Much has been made of London’s inner city revival over the past two decades, around the depressed East End and Docklands, once the throbbing heart of the metropolis. Since then, the region has experienced a re-generation on a grand scale, none more so than the docks on the Isle of Dogs. These once derelict holes in the ground can now boast some of the capitals best fishing, in water up to 30' deep!

Venue Fact File:
Controlling body: LDAC.
Secretary: ?
Membership: ?
Restrictions: Keepnets minimum 10 foot, must be strung out in water. All fish must be returned, except eels, trout, flatfish.
Matches: ?
How to get there: From Tower Bridge take the A1203 (The Highway) towards Docklands. Go into the Limehouse Tunnel and take the Isle of Dogs filter. Go round the underground roundabout till the A1206 sign and follow till you reach Marsh Wall.

Controlled by the London Docklands Angling Consortium (LDAC), it’s a member’s only venue and offers seven docks with nearly 500 pegs, but has an inherent parking problem, as you may imagine as the area's a commercial 'hub', full of office blocks. As well as the massive stocks of bream and roach, the ‘Dogs’ offer a range of species quite incredible at first glance, such as tench, silver bream, dace, rudd, bleak, perch, chub, carp, mullet, bass, eels, flatfish, zander (recommended fishing), catfish (odd big ones) and trout species… yes, trout and there’s always the possibility of a fleeting appearance of an inquisitive grey seal. Dominated by the towering Canary Wharf, this would be a no 'run-of-the-mill' venue visit.

It’s a depressing start to the day, with showers and overcast conditions blanketing the whole of the London area. My journey into ‘the smoke’ was not going to be enjoyable and if that wasn’t enough there was always Ken Livingston's Congestion Charge to contend with! Arriving around 8.30am at Marsh Wall, which cuts the ‘Dogs’ in half, I find Browning’s Dave Vincent, along with a companion, already set-up and tackling bream along a short section of the Millwall Main Dock, opposite the Pride of London pub. I’m quickly let into the pub’s car park, a perk of association with Browning’s master angler. Parking for a normal human being in Docklands is not an easy exercise at best.


altalt I make my way over the busy Marsh Wall road and hop over the wrought iron railings, which seal off the lads narrow fishing compound. After a brief introduction to Dave’s companion, Les Fidlin, who just happens to be his plumbing boss, we mull over the weather implications and why the pump, to his left, has not been in operation yet. Dave explains the significance of this, “there’s a vast amount of water in these docks, as you can imagine, and clarity of water tends to have a bearing on the fishing. There are times when you can look into the dock and see nearly 12 foot down. When the pump is in operation, normally at high tide, it tops up the dock system from the Thames and adds colour, drawing some of the fish up in the water.” Dave adds, “in common with many places the venue does fish better when the water has this tinge of colour. This flow also helps distribute millions of the tiny freshwater shrimps around the dock and usually kick starts fish into a feeding spree.” Unfortunately for us today its inactivity may have an adverse affect on our returns.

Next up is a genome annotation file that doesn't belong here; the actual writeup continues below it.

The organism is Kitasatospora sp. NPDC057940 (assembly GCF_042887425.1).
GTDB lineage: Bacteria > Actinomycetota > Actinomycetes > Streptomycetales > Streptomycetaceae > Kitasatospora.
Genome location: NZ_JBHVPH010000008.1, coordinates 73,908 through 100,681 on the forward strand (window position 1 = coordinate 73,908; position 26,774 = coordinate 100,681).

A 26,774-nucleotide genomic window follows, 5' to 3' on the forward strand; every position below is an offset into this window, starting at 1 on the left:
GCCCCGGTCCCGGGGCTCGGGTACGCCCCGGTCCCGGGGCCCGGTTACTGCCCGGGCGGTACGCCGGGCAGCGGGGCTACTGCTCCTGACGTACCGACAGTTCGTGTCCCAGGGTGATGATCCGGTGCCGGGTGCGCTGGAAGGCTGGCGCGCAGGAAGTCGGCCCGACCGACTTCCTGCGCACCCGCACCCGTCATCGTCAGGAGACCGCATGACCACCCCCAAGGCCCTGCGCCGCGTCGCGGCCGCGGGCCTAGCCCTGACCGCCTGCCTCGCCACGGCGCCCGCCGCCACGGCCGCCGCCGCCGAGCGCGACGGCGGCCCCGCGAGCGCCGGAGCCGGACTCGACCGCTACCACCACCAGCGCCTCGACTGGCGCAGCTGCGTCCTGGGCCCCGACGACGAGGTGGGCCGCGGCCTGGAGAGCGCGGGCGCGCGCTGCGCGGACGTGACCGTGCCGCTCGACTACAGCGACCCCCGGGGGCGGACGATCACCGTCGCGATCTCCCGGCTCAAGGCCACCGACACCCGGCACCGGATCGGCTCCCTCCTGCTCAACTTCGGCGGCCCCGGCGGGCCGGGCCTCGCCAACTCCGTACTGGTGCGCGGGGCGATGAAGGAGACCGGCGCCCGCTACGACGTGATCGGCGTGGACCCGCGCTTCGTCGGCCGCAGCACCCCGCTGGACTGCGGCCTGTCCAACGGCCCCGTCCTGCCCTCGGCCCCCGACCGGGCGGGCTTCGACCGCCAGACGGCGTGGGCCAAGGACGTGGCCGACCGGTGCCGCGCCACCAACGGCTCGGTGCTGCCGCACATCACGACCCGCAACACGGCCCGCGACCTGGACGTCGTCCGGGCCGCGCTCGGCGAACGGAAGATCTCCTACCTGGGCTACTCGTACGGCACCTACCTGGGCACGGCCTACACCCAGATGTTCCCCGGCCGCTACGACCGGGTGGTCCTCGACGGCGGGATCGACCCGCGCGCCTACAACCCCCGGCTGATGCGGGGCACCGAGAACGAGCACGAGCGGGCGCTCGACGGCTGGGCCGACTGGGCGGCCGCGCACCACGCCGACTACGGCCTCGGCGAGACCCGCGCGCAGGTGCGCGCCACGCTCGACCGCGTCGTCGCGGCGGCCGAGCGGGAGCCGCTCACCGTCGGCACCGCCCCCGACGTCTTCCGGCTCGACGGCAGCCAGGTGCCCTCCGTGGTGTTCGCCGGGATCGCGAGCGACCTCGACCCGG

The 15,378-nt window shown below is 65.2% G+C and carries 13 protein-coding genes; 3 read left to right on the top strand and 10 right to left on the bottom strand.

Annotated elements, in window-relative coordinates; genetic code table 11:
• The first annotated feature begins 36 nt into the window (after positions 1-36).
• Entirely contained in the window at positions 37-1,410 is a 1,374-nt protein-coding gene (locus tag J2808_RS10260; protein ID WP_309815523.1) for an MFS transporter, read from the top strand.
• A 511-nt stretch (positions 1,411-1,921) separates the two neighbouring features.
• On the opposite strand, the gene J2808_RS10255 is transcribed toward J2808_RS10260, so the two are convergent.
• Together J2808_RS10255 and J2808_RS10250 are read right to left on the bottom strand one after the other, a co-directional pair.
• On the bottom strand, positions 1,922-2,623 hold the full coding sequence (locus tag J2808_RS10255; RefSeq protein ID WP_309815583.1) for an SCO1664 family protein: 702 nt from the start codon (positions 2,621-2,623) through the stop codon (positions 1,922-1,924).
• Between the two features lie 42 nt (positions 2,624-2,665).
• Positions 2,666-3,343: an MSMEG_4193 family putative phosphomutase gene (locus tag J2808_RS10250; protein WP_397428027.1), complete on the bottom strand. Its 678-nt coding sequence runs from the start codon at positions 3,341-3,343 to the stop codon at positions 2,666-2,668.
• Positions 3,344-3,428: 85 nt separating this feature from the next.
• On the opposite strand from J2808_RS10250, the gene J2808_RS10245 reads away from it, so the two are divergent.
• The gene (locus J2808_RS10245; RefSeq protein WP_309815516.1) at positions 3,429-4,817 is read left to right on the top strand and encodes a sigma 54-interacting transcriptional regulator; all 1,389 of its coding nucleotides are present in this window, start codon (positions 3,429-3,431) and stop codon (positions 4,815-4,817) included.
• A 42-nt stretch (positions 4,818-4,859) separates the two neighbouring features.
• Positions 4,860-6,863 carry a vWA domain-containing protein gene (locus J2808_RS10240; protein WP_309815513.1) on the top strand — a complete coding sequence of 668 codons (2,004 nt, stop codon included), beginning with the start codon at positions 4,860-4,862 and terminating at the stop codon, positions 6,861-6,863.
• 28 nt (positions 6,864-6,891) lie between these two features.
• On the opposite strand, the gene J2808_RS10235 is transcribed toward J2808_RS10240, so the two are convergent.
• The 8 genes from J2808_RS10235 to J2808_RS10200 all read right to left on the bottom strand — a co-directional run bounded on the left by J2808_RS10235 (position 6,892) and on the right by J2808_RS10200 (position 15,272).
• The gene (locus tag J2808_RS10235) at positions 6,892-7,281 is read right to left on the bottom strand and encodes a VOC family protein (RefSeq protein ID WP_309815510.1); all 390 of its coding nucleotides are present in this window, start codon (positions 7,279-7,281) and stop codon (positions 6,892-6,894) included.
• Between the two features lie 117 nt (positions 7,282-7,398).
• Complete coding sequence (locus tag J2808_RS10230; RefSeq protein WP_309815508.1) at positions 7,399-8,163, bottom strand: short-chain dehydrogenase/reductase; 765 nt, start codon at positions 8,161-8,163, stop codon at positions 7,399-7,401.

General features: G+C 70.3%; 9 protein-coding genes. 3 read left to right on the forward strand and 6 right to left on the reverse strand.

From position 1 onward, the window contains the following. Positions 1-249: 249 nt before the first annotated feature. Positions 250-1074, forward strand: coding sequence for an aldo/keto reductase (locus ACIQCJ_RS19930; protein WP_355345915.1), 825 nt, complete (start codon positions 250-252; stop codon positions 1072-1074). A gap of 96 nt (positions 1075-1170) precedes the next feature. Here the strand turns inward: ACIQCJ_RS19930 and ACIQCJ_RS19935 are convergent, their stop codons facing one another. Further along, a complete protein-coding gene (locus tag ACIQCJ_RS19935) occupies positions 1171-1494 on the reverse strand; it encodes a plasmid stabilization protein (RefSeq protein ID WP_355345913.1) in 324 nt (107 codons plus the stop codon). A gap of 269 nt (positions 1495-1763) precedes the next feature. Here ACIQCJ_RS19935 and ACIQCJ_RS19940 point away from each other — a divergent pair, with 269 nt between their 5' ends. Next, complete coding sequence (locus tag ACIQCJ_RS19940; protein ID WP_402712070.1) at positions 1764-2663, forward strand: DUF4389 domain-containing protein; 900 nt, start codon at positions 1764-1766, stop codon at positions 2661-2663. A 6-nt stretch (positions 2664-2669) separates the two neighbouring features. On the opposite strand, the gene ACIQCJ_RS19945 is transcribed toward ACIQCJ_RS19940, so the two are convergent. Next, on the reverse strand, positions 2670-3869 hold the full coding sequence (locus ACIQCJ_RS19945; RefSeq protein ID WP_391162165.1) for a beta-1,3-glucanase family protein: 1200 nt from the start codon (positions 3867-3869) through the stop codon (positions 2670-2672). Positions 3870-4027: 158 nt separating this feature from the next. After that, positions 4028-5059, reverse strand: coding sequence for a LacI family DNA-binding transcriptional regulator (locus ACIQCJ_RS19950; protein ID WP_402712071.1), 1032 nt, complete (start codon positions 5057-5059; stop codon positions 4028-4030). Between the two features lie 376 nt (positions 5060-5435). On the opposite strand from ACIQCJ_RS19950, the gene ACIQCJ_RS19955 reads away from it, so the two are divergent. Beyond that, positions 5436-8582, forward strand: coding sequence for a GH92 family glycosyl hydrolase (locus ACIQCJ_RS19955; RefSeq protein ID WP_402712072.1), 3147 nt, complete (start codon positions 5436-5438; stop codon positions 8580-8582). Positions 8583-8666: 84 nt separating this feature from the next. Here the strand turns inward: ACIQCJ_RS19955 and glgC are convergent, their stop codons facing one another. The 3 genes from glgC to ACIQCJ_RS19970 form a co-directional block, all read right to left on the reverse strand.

altalt These shrimp were in plain evidence today as we peered over the edge. I suppose they would make a suitable additive to the groundbait if you could collar enough. With one of Dave’s small fish nets we manage to scoop out a handful and have a closer look, they are after all lying at the bottom of the dock’s natural food chain. With no pump activity, there’s no colour and no tow, so it’s left to our two plumbers to try and draw the fish in and feed.

altalt Dave explained the normal feeding strategy, “you would arrive and wait for the pump to start at high tide, then ball it in when it stops. Today we’ve waited an hour after high tide, which was at 7am, and when nothing happened we put in three balls each as an initial look because we didn’t want to dump the whole lot in before the pump started up and then have it all distributed all over the dock! We’ve already had one or two skimmers off those first few balls before you arrived. It now looks as though they won’t be pumping today so we can now feed heavily and hopefully draw in some fish”. He adds “I've prepared a bucket full of liquidised bread and punch crumb, which has been knocked-up quite fluffy. The bottom is quite hard so we can lay our feed over a reasonable area, rather than concentrate it in one spot. Also, because of the depth and the fish we’re targeting, we want to keep everything on the deck, we don’t want to generate a cloud in mid-water and risk drawing fish off the bottom. If I were to throw a ball in now it would float for while before gradually descending to the bottom, breaking off pieces in a cloud in the top layers.


TOP TIPS for fishing silty bottomsTTdropperstopper4998.jpgTTdropperstopper4998.jpgTTplummet5010.jpgTTplummet5010.jpg 

Left: When using a bait dropper in silty water, use a cable tie around the weight at the base. This will help stop the droppers’ weighted stem from sinking too far into the silt.
Right:Take a small strip of lead and pinch it round a piece of foam. This will stop the lead from sinking to deep in the silt.